Verifying the Cosign binary is trickier, though, because you need to have Cosign already installed to verify it. Here is the output if you already have Cosign installed and you want to move to a newer version:

$ COSIGN_EXPERIMENTAL=1 cosign verify-blob \

tlog entry verified with uuid: 6f1153edcc399b22b016709a218127fc7d5e9fb7071cd4812a9847bf13f65190 index: 4639787
Verified OK

If you are installing Cosign for the first time and downloading the binaries from the release page, you can follow a process similar to the one for verifying Rekor releases. I have submitted an issue to update the Cosign documentation with release verification instructions.

I would rate the installation experience no worse than any other tool geared toward hardcore engineers.

Let’s get into the scenarios.

Using Cosign to Sign Container Images with a KMS Key

Here are the two images that I will use for the first scenario:

$ docker images
REPOSITORY                                                 TAG       IMAGE ID       CREATED         SIZE   v1        b40ba874cb57   2 minutes ago   138MB                      v1        b40ba874cb57   2 minutes ago   138MB

Using Cosign With a Key Stored in AWS KMS

Let’s go over the AWS experience first.

# Sign into the registry
$ aws ecr get-login-password --region us-west-2 | docker login --username AWS --password-stdin
Login Succeeded

# And push the image after that
$ docker push

Signing the container image with the AWS key was relatively easy. Though, be careful when you omit the host and make sure you add that third backslash; otherwise, you will get errors. Here is what I got on the first attempt, which puzzled me a little.

$ cosign sign --key awskms://61c124fb-bf47-4f95-a805-65dda7cd08ae
Error: signing []: getting signer: reading key: kms get: kms specification should be in the format awskms://[ENDPOINT]/[ID/ALIAS/ARN] (endpoint optional)
main.go:62: error during command execution: signing []: getting signer: reading key: kms get: kms specification should be in the format awskms://[ENDPOINT]/[ID/ALIAS/ARN] (endpoint optional)

$ cosign sign --key awskms://arn:aws:kms:us-west-2:562077019569:key/61c124fb-bf47-4f95-a805-65dda7cd08ae
Warning: Tag used in reference to identify the image. Consider supplying the digest for immutability.
Error: signing []: recursively signing: signing digest: getting fetching default hash function: getting public key: operation error KMS: GetPublicKey, failed to parse endpoint URL: parse "https://arn:aws:kms:us-west-2:562077019569:key": invalid port ":key" after host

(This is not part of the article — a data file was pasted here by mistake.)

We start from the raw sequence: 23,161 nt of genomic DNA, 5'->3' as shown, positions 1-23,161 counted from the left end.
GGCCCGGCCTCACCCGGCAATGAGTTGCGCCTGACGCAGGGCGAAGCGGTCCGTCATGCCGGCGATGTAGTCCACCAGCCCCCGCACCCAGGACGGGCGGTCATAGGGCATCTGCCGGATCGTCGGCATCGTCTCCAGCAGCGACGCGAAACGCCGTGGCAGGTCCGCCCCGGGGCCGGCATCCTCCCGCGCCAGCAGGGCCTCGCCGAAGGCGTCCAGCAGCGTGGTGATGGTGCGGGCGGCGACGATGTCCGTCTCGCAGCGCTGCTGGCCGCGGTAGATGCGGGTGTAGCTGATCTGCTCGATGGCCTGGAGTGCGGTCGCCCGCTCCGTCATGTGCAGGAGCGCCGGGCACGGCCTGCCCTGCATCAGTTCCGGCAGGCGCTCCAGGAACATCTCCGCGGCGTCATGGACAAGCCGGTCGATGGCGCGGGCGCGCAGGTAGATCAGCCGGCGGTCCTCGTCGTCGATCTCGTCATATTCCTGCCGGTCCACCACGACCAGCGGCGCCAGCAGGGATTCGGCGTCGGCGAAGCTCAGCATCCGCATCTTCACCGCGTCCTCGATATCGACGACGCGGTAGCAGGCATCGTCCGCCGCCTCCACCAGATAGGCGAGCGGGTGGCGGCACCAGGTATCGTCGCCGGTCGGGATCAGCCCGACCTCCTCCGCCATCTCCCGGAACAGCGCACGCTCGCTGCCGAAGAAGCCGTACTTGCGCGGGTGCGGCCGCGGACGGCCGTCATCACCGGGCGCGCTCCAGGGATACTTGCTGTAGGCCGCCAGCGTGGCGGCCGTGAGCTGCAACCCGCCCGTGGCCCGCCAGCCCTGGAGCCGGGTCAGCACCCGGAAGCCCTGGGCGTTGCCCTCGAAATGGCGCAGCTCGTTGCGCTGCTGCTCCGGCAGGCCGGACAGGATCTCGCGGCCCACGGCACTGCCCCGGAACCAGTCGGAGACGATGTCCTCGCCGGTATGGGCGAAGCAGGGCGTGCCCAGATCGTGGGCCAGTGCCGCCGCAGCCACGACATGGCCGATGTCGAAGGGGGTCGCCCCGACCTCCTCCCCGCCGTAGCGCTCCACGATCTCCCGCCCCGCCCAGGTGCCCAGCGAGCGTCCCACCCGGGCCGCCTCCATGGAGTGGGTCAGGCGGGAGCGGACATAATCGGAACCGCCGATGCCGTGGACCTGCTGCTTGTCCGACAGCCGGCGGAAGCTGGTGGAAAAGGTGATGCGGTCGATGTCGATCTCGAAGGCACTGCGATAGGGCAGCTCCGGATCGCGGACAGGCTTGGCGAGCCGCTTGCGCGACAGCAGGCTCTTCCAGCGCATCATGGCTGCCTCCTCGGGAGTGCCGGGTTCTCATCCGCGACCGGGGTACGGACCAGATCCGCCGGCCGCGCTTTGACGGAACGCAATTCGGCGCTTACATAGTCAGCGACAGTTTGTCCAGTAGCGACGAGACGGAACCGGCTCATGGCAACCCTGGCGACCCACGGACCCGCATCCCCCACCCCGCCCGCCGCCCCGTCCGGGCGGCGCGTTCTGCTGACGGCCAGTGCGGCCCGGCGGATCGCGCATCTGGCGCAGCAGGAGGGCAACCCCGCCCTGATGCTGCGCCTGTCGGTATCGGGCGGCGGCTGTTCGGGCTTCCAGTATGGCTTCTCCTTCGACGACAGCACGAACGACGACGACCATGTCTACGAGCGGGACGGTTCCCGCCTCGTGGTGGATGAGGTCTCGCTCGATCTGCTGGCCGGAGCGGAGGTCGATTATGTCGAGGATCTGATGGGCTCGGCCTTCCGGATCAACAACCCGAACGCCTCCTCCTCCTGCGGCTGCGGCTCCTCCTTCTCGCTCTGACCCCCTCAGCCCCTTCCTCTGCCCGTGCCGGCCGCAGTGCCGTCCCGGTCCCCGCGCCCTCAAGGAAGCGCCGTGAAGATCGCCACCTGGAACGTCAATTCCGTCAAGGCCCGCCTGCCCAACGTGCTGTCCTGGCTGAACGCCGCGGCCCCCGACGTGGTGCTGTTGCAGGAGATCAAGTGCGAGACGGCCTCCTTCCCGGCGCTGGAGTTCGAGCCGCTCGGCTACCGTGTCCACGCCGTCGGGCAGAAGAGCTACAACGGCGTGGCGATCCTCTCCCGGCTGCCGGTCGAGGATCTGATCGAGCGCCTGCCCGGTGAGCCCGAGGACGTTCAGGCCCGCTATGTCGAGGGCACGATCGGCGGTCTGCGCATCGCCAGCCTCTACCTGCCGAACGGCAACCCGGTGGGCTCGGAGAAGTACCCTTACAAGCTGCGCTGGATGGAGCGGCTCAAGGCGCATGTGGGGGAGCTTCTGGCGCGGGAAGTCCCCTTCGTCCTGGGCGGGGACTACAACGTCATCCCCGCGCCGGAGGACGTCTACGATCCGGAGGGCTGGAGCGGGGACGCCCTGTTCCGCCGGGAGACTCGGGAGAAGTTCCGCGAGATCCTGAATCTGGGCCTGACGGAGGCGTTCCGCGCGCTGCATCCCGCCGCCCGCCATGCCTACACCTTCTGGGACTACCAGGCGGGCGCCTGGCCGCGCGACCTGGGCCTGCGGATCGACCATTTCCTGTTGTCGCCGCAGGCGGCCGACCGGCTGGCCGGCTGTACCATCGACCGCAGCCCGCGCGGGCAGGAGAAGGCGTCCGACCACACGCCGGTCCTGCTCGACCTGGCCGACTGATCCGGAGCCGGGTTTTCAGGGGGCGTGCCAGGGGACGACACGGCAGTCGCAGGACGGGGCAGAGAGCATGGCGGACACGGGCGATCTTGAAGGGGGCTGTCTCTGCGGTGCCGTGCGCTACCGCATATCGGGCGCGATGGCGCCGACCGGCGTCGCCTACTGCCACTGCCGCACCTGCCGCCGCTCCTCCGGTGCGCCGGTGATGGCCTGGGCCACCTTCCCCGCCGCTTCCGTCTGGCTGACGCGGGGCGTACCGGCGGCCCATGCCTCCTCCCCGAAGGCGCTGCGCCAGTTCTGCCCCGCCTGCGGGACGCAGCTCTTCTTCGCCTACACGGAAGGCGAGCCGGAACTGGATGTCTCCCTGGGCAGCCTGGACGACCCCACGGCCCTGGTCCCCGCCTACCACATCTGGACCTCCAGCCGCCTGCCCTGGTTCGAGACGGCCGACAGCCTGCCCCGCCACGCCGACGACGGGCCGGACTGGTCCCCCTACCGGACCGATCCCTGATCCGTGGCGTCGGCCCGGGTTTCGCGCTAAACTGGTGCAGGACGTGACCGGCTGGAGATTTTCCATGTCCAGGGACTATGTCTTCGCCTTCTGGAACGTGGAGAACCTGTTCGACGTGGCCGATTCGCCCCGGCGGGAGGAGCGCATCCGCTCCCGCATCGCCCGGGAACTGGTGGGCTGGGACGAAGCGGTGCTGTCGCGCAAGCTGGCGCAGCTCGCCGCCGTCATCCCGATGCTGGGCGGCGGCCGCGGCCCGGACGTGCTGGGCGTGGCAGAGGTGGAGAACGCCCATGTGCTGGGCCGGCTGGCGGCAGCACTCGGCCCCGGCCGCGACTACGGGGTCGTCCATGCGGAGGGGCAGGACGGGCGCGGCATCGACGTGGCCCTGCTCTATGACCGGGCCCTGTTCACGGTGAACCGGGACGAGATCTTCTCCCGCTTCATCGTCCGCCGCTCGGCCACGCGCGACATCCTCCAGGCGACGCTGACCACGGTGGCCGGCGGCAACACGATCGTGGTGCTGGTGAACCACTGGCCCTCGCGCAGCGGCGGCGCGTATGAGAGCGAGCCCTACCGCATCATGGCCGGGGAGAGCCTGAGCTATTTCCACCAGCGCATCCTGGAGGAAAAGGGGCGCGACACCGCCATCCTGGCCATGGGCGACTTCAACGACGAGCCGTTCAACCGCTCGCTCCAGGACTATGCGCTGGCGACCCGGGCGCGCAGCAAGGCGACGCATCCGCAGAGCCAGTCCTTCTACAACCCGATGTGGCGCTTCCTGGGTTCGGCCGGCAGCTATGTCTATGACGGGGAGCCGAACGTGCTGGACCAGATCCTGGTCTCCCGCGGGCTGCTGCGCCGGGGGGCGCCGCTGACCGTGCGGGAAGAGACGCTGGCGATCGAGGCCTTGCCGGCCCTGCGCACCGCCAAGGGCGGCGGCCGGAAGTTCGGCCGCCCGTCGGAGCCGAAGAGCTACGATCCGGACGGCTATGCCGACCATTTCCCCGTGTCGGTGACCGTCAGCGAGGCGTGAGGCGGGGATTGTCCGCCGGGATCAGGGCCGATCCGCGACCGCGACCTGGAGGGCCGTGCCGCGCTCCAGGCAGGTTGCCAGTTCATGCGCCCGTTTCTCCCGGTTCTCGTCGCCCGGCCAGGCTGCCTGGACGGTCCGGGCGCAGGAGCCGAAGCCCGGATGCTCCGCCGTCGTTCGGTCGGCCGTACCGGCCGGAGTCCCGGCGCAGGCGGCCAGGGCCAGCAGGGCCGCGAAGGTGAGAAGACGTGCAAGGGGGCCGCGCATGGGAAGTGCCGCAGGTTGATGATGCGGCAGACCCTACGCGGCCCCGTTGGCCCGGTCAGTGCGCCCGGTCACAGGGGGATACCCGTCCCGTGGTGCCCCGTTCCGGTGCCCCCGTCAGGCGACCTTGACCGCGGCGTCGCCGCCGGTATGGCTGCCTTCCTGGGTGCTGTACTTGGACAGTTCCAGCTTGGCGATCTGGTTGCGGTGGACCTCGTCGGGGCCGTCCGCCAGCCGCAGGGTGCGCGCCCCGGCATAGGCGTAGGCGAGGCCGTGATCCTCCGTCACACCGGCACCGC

main.go:62: error during command execution: signing []: recursively signing: signing digest: getting fetching default hash function: getting public key: operation error KMS: GetPublicKey, failed to parse endpoint URL: parse "https://arn:aws:kms:us-west-2:562077019569:key": invalid port ":key" after host

Of course, when I typed the URIs correctly, the image was signed, and the signature got pushed to the registry.

$ cosign sign --key awskms:///61c124fb-bf47-4f95-a805-65dda7cd08ae
Warning: Tag used in reference to identify the image. Consider supplying the digest for immutability.
Pushing signature to:

Interestingly, I didn’t get the tag warning when using the Key ID incorrectly. I got it when I used the ARN incorrectly as well as when I used the Key ID correctly. Also, I struggled to interpret the error messages, which made me wonder about the consistency of the implementation, but I will cover more about that in the conclusions.

One nice thing was that I was able to copy the Key ID and the Key ARN and directly paste them into the URI without modification. Unfortunately, this was not the case with Azure Key Vault 🙁 .

Using Cosign to Sign Container Images With Azure Key Vault Key

According to the Cosign documentation, I had to set three environment variables to use keys stored in Azure Key Vault. It looks as if service principal is the only authentication option that Cosign implemented. So, I created one and gave it all the necessary permissions to Key Vault. I’ve also set the required environment variables with the service principal credentials.

As I hinted above, my first attempt to sign with a key stored in Azure Key Vault failed. Unlike the AWS experience, copying the key identifier from the Azure Portal and pasting it into the URI (without the https:// part) won’t do the job.